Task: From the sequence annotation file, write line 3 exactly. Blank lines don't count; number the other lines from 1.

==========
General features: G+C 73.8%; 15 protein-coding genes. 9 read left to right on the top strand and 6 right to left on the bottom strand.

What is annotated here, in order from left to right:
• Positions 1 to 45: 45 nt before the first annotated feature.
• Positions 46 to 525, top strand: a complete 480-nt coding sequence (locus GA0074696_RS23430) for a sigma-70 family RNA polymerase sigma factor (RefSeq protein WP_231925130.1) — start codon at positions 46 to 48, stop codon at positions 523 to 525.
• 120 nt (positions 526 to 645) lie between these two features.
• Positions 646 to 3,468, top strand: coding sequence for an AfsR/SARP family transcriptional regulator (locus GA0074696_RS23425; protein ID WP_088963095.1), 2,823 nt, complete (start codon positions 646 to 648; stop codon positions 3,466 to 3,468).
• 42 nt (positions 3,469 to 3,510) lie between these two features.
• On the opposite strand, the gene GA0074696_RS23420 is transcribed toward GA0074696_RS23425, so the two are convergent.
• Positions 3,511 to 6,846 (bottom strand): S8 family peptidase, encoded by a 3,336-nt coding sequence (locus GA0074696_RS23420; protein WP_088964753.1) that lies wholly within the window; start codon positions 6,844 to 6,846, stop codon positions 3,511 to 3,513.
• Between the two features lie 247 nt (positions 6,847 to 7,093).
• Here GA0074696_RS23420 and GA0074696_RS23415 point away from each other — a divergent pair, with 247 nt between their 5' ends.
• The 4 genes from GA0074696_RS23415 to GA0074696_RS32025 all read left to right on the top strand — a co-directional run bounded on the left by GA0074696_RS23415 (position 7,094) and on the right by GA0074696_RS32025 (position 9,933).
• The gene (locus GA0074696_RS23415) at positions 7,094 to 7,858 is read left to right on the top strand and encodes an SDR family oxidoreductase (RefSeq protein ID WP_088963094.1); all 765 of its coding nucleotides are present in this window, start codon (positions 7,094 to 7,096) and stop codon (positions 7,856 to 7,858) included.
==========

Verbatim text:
• Positions 1 to 45: 45 nt before the first annotated feature.